Uruguayan Senator Juan Satori has drafted a bill that, if passed, would make crypto a legal means of payment in the country.
Legal Payment Method vs. Legal Tender
While El Salvador has been pioneering the South-American movement towards crypto adoption with a bill that introduces Bitcoin as legal tender, the Uruguayan bill would only add cryptocurrencies to the list of legal payment methods.
Legal tender essentially means that all merchants in El Salvador will be mandated by law to accept Bitcoin. For this purpose, the Salvadoran national bank wants to release a custodial Bitcoin wallet that enables users to issue payments without incurring transaction fees. However, the Salvadoran bill has received widespread criticism and protests, for example, from US State Secretary Victoria Nuland and the International Monetary Fund.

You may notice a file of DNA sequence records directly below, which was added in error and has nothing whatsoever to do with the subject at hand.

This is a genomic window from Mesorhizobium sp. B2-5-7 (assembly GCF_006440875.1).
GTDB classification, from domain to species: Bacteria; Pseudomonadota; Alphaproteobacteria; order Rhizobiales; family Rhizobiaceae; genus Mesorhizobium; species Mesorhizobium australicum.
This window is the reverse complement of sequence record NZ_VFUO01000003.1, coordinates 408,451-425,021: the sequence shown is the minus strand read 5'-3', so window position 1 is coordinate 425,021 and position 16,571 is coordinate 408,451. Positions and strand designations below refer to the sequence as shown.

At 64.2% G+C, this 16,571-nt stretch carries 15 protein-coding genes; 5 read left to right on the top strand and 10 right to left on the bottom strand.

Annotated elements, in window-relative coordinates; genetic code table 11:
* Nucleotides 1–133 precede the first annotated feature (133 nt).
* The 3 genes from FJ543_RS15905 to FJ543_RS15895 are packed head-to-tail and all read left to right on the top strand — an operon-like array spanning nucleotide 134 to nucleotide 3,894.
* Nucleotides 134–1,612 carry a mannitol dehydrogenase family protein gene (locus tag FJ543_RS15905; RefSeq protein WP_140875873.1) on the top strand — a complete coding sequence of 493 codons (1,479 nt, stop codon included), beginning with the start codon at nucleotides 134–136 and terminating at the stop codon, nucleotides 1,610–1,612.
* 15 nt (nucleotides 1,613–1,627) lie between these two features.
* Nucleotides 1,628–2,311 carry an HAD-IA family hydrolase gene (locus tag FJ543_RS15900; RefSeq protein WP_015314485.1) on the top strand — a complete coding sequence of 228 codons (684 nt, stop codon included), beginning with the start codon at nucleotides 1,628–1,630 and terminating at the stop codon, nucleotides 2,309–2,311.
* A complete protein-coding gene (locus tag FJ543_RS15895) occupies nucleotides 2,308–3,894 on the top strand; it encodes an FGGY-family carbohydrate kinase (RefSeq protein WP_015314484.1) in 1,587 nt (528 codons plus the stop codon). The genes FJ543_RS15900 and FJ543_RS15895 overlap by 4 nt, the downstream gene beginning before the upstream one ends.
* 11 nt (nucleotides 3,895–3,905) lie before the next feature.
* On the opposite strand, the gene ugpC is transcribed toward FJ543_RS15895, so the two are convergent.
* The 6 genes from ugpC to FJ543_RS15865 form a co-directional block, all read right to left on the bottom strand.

On the other hand, Uruguay only seeks to establish a legal framework for crypto transactions, which will be an optional payment method for merchants. As part of the bill, there will be three new licenses for crypto businesses: one for exchanges, one for custodial services, and another that regulates the issuance of utility tokens.
Senator Satori is a member of the National Party, which is the ruling party of Uruguay and holds 10 of the 30 Senate seats. As such, the bill has good chances to pass.
Crypto on the Rise in South America
Most recently, Spanish-speaking countries are on the move to become crypto-friendly. After the surprising announcement by the Salvadoran president, Nayib Bukele, on June 5, Panama and Paraguay have also expressed interest in introducing new legislation to regulate the usage of cryptocurrencies. However, it is still unclear on which scale these countries will adopt crypto.
They were joined by Columbia, which has introduced a bill to enhance consumer protection through the regulation of exchanges, and Argentina, which seeks to enable crypto as a payment method for workers. In Spain, the liberal-conservative People’s Party has also drafted a bill to enable the usage of blockchain technology for insurance and mortgage purposes.